It was right around that time, say January 2009, that we got our first DSLR – a Nikon D40. I think it was 300 dollars, and I couldn’t believe how amazing the pictures were that came out of the camera. It was mind blowing. I remember sitting in Ashley’s room taking pictures of the wall, my feet, pencils. The picture quality with even that entry level DSLR was so much better than my little pocket camera.
Now, I really wanted to take some pictures.
We had the time, we were in a great, central location, and we were motivated to get out and do some adventuring. We previewed the crazy hard, long Cinque Terre time trial (Menchov laid the foundations for his Giro triumph there), the Mount Vesuvius mountaintop finish (Sastre won), and Verbier (all Contador). It didn’t take long before our options started to expand – we got the attention of Neil Browne and Tim Schamber at ROAD Magazine, and that was when things exploded. Once we got into print, things took off. It was still a long, long way from there to here, but that’s how it started.
What are your favorite cameras/lenses for shooting races?
If you had asked me this question last year, my answer would have been extremely easy: Nikon D3s and a 14-24 f/2.8 lens. It was my set-up for 2011. I took some awesome pictures with it, including the Giau image.
2012 wasn’t quite some simple. Our arsenal of camera gear continued to grow, as did my skill, as well as Ashley’s. With all of that, it would seem like things would firm up, but looking back, I feel like this has been my year of (moderate) discontent. We’ve learned everything as we go along, and for a while, that worked well. I guess it’s still working well, but the images I aspire to take, the shots I have in my head, they’re getting harder and harder to take. I want to do better. I know I can do better, that we can do better. There’s so much for us to learn. I want to press pause for a year and do nothing but learn – how to shoot better, how to process better, how everything works. I feel like my knowledge, because it was so on the fly, has been a bit shallow. I want to know everything I can about my, I don’t know if it’s ok to say it, but, my trade. I know that’s inherently impossible, but I do know that the ceiling for growth is still very, very high.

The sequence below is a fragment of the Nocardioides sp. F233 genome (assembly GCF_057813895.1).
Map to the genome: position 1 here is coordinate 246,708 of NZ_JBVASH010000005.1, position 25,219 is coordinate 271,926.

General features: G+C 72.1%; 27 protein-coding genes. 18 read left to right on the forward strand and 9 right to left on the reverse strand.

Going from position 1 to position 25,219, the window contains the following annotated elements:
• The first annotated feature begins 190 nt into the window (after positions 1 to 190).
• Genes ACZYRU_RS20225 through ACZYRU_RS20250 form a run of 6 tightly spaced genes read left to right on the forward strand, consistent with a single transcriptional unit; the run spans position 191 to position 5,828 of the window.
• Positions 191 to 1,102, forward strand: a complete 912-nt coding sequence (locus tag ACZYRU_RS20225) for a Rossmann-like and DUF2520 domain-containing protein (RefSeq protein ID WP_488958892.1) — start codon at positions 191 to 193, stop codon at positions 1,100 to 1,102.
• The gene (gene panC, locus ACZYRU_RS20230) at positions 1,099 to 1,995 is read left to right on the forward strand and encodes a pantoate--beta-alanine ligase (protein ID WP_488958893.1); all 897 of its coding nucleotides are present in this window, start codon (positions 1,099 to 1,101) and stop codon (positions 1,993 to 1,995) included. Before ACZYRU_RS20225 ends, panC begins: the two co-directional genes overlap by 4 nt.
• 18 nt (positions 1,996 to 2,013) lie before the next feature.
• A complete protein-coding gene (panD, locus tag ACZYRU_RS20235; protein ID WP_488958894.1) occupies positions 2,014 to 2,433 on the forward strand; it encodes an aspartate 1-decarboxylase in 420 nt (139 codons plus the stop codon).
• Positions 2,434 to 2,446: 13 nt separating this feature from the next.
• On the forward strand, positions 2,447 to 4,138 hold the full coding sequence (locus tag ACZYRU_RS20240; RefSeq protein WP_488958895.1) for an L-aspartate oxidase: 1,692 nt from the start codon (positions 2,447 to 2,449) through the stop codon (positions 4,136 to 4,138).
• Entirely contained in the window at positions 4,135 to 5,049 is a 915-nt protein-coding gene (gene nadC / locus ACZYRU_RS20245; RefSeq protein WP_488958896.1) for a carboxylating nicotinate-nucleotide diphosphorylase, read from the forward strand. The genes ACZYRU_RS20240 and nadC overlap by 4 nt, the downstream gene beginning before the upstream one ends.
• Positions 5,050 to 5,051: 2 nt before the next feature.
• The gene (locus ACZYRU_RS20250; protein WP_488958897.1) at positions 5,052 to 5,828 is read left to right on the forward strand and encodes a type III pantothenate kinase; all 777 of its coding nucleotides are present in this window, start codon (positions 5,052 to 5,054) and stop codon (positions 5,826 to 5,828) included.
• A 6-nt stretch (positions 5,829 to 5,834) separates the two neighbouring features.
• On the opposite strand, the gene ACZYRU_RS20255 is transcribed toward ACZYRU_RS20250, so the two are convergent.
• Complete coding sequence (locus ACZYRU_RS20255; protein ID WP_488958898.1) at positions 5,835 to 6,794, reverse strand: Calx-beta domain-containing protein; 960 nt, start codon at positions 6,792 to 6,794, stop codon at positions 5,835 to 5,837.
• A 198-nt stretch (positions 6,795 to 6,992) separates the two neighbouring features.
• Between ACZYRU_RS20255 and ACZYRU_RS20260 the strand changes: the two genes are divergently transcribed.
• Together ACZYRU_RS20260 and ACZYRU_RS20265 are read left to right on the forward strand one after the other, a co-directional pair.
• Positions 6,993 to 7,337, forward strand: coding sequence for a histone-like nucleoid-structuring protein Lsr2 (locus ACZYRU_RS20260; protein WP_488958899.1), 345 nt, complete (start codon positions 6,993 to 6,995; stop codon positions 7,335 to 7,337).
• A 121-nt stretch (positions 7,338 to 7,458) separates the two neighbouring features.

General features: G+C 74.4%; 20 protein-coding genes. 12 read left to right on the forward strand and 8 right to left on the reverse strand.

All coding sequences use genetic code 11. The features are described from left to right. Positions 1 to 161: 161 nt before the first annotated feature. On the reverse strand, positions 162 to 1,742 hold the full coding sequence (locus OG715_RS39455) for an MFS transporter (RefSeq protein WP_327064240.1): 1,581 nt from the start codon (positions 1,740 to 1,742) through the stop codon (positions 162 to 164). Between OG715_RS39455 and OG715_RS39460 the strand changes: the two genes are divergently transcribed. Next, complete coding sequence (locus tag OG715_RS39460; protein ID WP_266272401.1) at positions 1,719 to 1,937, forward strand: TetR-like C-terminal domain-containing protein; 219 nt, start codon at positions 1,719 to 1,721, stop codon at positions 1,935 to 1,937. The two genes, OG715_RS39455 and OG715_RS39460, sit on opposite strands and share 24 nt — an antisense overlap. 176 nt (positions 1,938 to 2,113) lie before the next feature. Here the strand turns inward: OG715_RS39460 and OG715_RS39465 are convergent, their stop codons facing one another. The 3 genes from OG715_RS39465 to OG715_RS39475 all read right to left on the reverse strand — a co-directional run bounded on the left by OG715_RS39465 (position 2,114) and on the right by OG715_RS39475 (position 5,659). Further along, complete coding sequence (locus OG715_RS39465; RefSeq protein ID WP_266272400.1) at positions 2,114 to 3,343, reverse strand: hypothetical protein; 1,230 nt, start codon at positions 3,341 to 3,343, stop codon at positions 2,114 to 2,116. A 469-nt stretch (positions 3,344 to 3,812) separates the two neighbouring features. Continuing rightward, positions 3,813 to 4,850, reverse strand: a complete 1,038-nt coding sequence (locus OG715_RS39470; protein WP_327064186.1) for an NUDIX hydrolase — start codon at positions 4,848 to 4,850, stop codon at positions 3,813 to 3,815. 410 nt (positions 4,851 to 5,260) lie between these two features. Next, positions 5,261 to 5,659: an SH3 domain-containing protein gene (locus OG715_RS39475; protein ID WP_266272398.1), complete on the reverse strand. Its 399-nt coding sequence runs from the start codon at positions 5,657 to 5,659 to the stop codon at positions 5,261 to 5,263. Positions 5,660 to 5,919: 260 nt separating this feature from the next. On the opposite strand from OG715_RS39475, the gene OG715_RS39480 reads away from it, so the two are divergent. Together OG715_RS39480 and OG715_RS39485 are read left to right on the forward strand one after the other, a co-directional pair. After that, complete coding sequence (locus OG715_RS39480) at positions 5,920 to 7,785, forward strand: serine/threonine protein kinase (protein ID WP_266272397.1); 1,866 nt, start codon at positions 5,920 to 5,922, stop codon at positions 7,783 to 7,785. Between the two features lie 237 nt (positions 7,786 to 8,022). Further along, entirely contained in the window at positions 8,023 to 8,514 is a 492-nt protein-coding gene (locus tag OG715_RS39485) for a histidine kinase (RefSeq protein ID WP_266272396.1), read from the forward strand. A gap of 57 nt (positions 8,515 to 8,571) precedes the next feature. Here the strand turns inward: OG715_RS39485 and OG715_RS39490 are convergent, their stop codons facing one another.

I think I spent most of 2012 fretting about details, stuff that I didn’t even know to worry about in 2010 or 2011. The knowledge I’ve gained seems to have only made me more frustrated. I want more, always more. I understand that it’s a part of growing and maturing and I know it will get better, but for now, I feel like I’m always on my heels.
When it comes to grabbing a camera and lens to shoot at a race, I still love my D3s and 14-24. I thought it was interesting what Emily said in her interview with you – how she eschewed wide lenses, because she didn’t want the lens to be a part of the viewing experience. Ashley is of the same opinion as Emily, but I think I’m exactly the opposite. I find mid to long lenses insanely frustrating and limiting sometimes, because I see the world in wide. When I ride, I try to take in everything my eyes will allow—180 degrees. Sure, I focus in here and there when something grabs my attention, but my pleasure is derived in pulling everything in.
I remember thinking about what I see this last fall while we were in Flanders. We rode up Stooktestraat, the descent of the Paterberg, and at the top we arrived to that glorious view from the crest of the Paterberg. I saw the cobbles, the famous fence, the smoking towers in the distance, but also the stand of trees at the top, the bench, the house to the left, the house further down on the right, Oudenaarde in the far distance, the great road that goes off to the right if you’re climbing the Paterberg, the muddy dirt road that continues in the same direction as the Paterberg, the green fields that extend into the distance, the constantly shifting clouds of the winter. I want to take it all in. At a race, there’s all that, plus the fans. The stadium for cycling is a multi-hundred kilometer long ribbon surrounded by fans, but just outside of that artery of focus is the world around it. I want to see that too.